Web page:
The 90-year-old downtown Y is in its death throes this weekend.

This is the final day for the institution that since 1923 stood handsomely on the corner of the Post Road and Main Street. (And, less elegantly, on Church Lane since 1978.) It has withstood floods, hurricanes, Prohibition, the rise of post-war suburbia and the decline of mom-and-pop shops — plus much, much more.

Tomorrow, the Y is outta there. The new Mahackeno facility — bright, shiny, fresh, airy and modern — opens at 5:30 a.m.

We will miss plenty about the downtown Y. Like this:

YMCA in spring

And this:

YMCA original

And this:

YMCA lobby 1923There’s plenty we won’t miss, though. Like this:

blog - Y 1

And this:

blog - Y 2

And this:

blog - Y 3

A new day is dawning.

At Mahackeno — and downtown.

21 responses to “RIP, Y

  1. What happens to the grand old lady( or gentleman) of the corner now?

  2. This:
    The facades of both the Y’s original Bedford Building and the old Central Firehouse next door will be preserved, and as we’ve heard the Kemper-Gunn house will be moved across Elm St. A bright new day is dawning, indeed, for both downtown and the new Y at Mahackeno!

    • Wendy Crowther

      Though I’m glad that the facades of both buildings will be preserved, there are also original features INSIDE these buildings that should be preserved and reworked into the new interiors (or at the very least they should be removed and preserved elsewhere). I worked at the Westport Y for 13 years (was director of the the newly-built fitness center that now sits in the old firehouse building). I know those buildings inside and out. I hope Mr. Waldman and his demo crew will be sensitive and careful as they remove interior features. There are a lot of small, special, and even secret places and items throughout the buildings that warrant special care, documentation, and preservation.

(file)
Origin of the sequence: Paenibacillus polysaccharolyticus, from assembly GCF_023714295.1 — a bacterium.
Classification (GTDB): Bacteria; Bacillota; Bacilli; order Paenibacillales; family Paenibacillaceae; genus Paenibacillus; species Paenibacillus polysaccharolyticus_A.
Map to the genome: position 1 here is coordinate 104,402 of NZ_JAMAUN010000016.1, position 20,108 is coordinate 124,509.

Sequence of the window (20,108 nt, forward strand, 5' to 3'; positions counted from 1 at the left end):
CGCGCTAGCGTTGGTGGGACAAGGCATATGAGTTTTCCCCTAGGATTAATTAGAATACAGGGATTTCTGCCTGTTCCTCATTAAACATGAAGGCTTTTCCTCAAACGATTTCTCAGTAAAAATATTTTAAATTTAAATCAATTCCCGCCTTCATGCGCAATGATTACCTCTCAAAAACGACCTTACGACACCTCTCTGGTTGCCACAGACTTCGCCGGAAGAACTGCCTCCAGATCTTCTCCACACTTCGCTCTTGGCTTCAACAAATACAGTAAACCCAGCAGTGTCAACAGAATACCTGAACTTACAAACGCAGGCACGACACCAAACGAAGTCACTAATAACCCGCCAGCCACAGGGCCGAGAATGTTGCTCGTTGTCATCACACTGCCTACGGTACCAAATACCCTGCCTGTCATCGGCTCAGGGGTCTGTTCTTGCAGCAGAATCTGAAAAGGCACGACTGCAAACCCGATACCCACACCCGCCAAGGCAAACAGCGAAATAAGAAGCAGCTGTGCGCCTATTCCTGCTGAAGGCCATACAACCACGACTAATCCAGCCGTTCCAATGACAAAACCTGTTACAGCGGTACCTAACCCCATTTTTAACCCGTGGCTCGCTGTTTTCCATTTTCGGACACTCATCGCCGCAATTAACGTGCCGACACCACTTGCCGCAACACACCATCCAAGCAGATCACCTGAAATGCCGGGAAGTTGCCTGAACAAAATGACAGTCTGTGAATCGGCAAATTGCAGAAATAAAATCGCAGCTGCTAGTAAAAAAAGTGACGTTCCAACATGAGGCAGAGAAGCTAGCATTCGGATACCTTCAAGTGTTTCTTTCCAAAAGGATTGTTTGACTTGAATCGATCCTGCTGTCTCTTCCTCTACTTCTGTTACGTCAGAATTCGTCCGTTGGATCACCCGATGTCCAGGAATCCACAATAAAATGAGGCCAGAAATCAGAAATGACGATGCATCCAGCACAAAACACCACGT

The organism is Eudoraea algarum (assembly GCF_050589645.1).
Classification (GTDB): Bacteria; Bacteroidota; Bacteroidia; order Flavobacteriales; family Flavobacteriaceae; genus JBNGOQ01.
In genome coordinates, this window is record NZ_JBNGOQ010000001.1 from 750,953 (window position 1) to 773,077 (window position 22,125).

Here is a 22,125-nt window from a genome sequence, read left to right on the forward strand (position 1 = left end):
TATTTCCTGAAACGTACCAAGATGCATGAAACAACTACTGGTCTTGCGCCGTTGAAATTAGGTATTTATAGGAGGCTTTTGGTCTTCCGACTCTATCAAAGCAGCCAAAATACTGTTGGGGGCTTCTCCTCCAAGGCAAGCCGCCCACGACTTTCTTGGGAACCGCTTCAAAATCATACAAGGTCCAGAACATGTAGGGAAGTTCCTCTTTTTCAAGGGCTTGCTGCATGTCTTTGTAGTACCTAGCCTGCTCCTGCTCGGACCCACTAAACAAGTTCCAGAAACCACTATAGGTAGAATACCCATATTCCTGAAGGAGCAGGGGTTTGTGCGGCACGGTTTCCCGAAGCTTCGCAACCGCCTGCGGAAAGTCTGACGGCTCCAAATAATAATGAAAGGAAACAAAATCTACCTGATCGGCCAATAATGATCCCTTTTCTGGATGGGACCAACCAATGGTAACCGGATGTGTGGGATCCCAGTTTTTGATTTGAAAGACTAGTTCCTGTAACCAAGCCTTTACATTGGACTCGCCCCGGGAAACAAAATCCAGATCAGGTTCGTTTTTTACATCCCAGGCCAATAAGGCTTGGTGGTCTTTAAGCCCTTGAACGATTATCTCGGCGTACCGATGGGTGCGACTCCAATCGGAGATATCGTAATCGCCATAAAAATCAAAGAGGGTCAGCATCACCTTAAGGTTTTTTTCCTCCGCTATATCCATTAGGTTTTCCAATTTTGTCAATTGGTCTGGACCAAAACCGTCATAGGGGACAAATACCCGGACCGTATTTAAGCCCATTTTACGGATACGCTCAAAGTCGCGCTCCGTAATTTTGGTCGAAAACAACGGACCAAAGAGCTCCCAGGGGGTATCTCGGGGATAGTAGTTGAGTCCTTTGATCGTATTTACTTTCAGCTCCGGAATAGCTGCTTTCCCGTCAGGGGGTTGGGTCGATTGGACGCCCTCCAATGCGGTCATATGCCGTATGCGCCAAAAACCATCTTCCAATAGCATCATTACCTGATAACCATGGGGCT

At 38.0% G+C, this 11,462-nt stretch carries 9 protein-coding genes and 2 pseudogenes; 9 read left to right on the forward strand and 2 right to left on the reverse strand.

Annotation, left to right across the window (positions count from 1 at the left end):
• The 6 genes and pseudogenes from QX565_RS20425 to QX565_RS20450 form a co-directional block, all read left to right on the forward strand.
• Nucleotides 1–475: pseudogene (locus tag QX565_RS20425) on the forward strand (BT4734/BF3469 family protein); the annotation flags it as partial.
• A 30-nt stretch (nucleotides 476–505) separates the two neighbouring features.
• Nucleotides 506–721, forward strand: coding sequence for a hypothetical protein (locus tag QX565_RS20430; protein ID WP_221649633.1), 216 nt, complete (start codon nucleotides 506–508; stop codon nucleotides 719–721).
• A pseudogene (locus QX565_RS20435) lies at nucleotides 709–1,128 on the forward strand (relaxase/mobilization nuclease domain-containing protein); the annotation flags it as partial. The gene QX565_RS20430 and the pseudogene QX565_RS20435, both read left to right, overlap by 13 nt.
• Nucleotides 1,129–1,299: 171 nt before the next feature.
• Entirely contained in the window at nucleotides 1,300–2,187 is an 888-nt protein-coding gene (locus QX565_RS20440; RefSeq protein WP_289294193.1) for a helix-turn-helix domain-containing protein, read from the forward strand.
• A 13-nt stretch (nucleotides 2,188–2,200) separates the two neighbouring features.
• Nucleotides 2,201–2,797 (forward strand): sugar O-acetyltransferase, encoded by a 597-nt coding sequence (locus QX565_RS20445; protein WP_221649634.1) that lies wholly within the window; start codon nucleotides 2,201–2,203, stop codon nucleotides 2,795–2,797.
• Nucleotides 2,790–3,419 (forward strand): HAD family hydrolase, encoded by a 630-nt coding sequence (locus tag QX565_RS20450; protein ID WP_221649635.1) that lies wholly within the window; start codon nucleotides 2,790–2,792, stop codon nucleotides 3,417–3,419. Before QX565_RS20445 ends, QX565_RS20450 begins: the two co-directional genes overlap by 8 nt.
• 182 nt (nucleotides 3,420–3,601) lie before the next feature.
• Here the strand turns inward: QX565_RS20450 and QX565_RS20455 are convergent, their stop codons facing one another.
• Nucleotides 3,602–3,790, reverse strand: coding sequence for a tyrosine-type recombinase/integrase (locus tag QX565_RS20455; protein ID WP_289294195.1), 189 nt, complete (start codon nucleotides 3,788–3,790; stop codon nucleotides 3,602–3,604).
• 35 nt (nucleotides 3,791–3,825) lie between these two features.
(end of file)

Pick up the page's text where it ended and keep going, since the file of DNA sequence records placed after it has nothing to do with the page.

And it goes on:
I’m also wondering if Mr. Weeks will be given any nod of recognition at the new Y. His money helped fund the Y’s Week’s Pavilion back in the day. Though the addition seemed so modern and welcomed then, the building’s layout was awkward by design (and certainly financial corners were cut to get it built). Today it is the subject of Dan’s photos – long, ugly corridors, etc. However, I hate to see names like Mr. Weeks’ buried and forgotten. Mr, Week’s portrait hangs in the Week’s Pavilion Lobby. Will there be a place for it in the new Y?

      Gil Vogel taught fitness classes at the Y for decades. During my tenure at the Y, I had one of the gyms named after him – had a plaque honoring him placed outside that gym. I hope that plaque is finding a home at the new Y too.

      Does Scott Smith know, or anyone else?

      • Hi, Wendy — In response to your question and Bettina’s further down: With Miggs Burroughs’ curatorial help, we carefully catalogued our many plaques and pieces of Y history prior to our move. From the large oil painting of Edward T. Bedford to the portrait of Mr. Weeks (which needs renovation) to the plaques for Gil Vogel, Matt Johnson, Ken Montgomery and many others, we’ll carefully remove them and then find suitable new places for them in our new Y. They are important parts of our legacy and will continue to be!

        • Wendy Crowther

          Thanks, Scott. Good to know. Let’s hope that the renovations that take place to the interiors of the buildings will also be conscientiously considered for retention and/or re-working by the new owner/developer. A series of new plaques within the renovated structure(s) could provide a historical overview of the Y’s past. Examples might be: “This area once housed the Brophy Pool” or “This section of the building once included the Upper Gym, formerly called the Auditorium, where boxing matches and plays took place.”